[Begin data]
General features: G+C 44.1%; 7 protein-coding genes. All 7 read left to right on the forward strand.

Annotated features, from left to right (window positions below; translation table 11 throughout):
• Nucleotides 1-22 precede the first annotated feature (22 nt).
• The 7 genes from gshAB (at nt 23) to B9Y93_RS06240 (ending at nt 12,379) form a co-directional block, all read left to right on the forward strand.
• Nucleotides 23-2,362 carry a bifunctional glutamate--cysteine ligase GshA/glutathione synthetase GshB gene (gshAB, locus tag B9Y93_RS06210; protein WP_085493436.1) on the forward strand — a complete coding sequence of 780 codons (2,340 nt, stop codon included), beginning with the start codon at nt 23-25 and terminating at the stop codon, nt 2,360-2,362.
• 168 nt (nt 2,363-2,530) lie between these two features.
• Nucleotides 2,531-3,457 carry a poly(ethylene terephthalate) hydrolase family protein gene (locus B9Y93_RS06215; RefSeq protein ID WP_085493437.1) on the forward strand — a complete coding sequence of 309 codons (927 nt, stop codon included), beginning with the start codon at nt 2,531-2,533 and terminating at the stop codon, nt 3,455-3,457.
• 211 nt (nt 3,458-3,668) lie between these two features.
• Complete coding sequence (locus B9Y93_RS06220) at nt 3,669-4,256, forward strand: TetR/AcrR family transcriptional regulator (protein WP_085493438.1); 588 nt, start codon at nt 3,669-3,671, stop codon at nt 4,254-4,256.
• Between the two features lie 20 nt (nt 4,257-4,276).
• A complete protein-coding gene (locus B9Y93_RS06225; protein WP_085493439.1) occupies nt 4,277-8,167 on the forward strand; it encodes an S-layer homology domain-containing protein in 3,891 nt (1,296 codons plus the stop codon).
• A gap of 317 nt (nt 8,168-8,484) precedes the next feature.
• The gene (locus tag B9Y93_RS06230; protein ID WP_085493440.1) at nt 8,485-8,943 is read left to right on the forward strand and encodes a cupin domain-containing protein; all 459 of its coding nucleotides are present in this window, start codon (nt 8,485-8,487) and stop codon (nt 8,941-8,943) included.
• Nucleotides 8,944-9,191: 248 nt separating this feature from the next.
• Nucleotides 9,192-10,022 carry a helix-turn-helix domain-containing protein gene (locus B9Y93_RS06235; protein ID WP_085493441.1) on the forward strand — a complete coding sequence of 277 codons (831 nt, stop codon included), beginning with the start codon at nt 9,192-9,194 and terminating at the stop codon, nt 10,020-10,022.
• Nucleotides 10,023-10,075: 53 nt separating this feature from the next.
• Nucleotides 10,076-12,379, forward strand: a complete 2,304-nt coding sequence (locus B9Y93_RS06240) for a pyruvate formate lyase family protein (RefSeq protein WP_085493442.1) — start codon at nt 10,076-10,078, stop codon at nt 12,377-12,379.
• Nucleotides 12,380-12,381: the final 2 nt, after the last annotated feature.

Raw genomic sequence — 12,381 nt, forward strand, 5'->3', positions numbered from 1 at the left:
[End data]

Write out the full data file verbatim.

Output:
General features: G+C 44.1%; 7 protein-coding genes. All 7 read left to right on the forward strand.

Annotated features, from left to right (window positions below; translation table 11 throughout):
• Nucleotides 1-22 precede the first annotated feature (22 nt).
• The 7 genes from gshAB (at nt 23) to B9Y93_RS06240 (ending at nt 12,379) form a co-directional block, all read left to right on the forward strand.
• Nucleotides 23-2,362 carry a bifunctional glutamate--cysteine ligase GshA/glutathione synthetase GshB gene (gshAB, locus tag B9Y93_RS06210; protein WP_085493436.1) on the forward strand — a complete coding sequence of 780 codons (2,340 nt, stop codon included), beginning with the start codon at nt 23-25 and terminating at the stop codon, nt 2,360-2,362.
• 168 nt (nt 2,363-2,530) lie between these two features.
• Nucleotides 2,531-3,457 carry a poly(ethylene terephthalate) hydrolase family protein gene (locus B9Y93_RS06215; RefSeq protein ID WP_085493437.1) on the forward strand — a complete coding sequence of 309 codons (927 nt, stop codon included), beginning with the start codon at nt 2,531-2,533 and terminating at the stop codon, nt 3,455-3,457.
• 211 nt (nt 3,458-3,668) lie between these two features.
• Complete coding sequence (locus B9Y93_RS06220) at nt 3,669-4,256, forward strand: TetR/AcrR family transcriptional regulator (protein WP_085493438.1); 588 nt, start codon at nt 3,669-3,671, stop codon at nt 4,254-4,256.
• Between the two features lie 20 nt (nt 4,257-4,276).
• A complete protein-coding gene (locus B9Y93_RS06225; protein WP_085493439.1) occupies nt 4,277-8,167 on the forward strand; it encodes an S-layer homology domain-containing protein in 3,891 nt (1,296 codons plus the stop codon).
• A gap of 317 nt (nt 8,168-8,484) precedes the next feature.
• The gene (locus tag B9Y93_RS06230; protein ID WP_085493440.1) at nt 8,485-8,943 is read left to right on the forward strand and encodes a cupin domain-containing protein; all 459 of its coding nucleotides are present in this window, start codon (nt 8,485-8,487) and stop codon (nt 8,941-8,943) included.
• Nucleotides 8,944-9,191: 248 nt separating this feature from the next.
• Nucleotides 9,192-10,022 carry a helix-turn-helix domain-containing protein gene (locus B9Y93_RS06235; protein ID WP_085493441.1) on the forward strand — a complete coding sequence of 277 codons (831 nt, stop codon included), beginning with the start codon at nt 9,192-9,194 and terminating at the stop codon, nt 10,020-10,022.
• Nucleotides 10,023-10,075: 53 nt separating this feature from the next.
• Nucleotides 10,076-12,379, forward strand: a complete 2,304-nt coding sequence (locus B9Y93_RS06240) for a pyruvate formate lyase family protein (RefSeq protein WP_085493442.1) — start codon at nt 10,076-10,078, stop codon at nt 12,377-12,379.
• Nucleotides 12,380-12,381: the final 2 nt, after the last annotated feature.

Raw genomic sequence — 12,381 nt, forward strand, 5'->3', positions numbered from 1 at the left: